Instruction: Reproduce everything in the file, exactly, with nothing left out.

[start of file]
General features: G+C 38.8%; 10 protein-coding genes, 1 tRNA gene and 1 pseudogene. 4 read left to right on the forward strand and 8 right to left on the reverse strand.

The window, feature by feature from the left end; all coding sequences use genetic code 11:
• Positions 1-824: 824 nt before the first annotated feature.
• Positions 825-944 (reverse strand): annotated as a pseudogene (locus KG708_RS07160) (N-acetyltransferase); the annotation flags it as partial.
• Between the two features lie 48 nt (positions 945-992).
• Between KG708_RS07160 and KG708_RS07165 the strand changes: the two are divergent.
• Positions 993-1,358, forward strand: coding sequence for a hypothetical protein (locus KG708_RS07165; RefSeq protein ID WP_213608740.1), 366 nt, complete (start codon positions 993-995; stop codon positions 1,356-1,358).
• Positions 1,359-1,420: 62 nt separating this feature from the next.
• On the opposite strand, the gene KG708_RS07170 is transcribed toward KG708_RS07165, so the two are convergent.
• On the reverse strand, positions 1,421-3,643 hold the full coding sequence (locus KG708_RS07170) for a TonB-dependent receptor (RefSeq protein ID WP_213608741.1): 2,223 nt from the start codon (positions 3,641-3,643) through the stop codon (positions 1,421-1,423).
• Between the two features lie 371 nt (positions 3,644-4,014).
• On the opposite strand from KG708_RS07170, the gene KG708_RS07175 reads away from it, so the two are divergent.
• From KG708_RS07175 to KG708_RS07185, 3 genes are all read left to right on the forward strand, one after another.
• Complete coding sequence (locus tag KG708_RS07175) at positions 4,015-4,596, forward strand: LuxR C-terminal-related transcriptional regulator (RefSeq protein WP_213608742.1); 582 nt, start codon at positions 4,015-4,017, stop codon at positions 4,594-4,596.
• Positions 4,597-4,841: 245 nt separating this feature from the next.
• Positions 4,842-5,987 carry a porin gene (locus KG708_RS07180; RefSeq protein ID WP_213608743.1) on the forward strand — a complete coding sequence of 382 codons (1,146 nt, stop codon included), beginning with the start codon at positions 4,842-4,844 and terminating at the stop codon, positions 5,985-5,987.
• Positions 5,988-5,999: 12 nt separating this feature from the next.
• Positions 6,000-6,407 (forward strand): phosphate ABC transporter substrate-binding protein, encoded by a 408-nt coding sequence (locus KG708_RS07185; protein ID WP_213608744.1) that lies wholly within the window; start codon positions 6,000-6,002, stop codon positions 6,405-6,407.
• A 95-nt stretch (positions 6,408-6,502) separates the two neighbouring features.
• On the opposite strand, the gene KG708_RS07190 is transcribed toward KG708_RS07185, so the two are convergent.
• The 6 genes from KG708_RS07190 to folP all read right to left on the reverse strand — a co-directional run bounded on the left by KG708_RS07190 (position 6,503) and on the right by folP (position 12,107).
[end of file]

General features: G+C 38.8%; 10 protein-coding genes, 1 tRNA gene and 1 pseudogene. 4 read left to right on the forward strand and 8 right to left on the reverse strand.

The window, feature by feature from the left end; all coding sequences use genetic code 11:
• Positions 1-824: 824 nt before the first annotated feature.
• Positions 825-944 (reverse strand): annotated as a pseudogene (locus KG708_RS07160) (N-acetyltransferase); the annotation flags it as partial.
• Between the two features lie 48 nt (positions 945-992).
• Between KG708_RS07160 and KG708_RS07165 the strand changes: the two are divergent.
• Positions 993-1,358, forward strand: coding sequence for a hypothetical protein (locus KG708_RS07165; RefSeq protein ID WP_213608740.1), 366 nt, complete (start codon positions 993-995; stop codon positions 1,356-1,358).
• Positions 1,359-1,420: 62 nt separating this feature from the next.
• On the opposite strand, the gene KG708_RS07170 is transcribed toward KG708_RS07165, so the two are convergent.
• On the reverse strand, positions 1,421-3,643 hold the full coding sequence (locus KG708_RS07170) for a TonB-dependent receptor (RefSeq protein ID WP_213608741.1): 2,223 nt from the start codon (positions 3,641-3,643) through the stop codon (positions 1,421-1,423).
• Between the two features lie 371 nt (positions 3,644-4,014).
• On the opposite strand from KG708_RS07170, the gene KG708_RS07175 reads away from it, so the two are divergent.
• From KG708_RS07175 to KG708_RS07185, 3 genes are all read left to right on the forward strand, one after another.
• Complete coding sequence (locus tag KG708_RS07175) at positions 4,015-4,596, forward strand: LuxR C-terminal-related transcriptional regulator (RefSeq protein WP_213608742.1); 582 nt, start codon at positions 4,015-4,017, stop codon at positions 4,594-4,596.
• Positions 4,597-4,841: 245 nt separating this feature from the next.
• Positions 4,842-5,987 carry a porin gene (locus KG708_RS07180; RefSeq protein ID WP_213608743.1) on the forward strand — a complete coding sequence of 382 codons (1,146 nt, stop codon included), beginning with the start codon at positions 4,842-4,844 and terminating at the stop codon, positions 5,985-5,987.
• Positions 5,988-5,999: 12 nt separating this feature from the next.
• Positions 6,000-6,407 (forward strand): phosphate ABC transporter substrate-binding protein, encoded by a 408-nt coding sequence (locus KG708_RS07185; protein ID WP_213608744.1) that lies wholly within the window; start codon positions 6,000-6,002, stop codon positions 6,405-6,407.
• A 95-nt stretch (positions 6,408-6,502) separates the two neighbouring features.
• On the opposite strand, the gene KG708_RS07190 is transcribed toward KG708_RS07185, so the two are convergent.
• The 6 genes from KG708_RS07190 to folP all read right to left on the reverse strand — a co-directional run bounded on the left by KG708_RS07190 (position 6,503) and on the right by folP (position 12,107).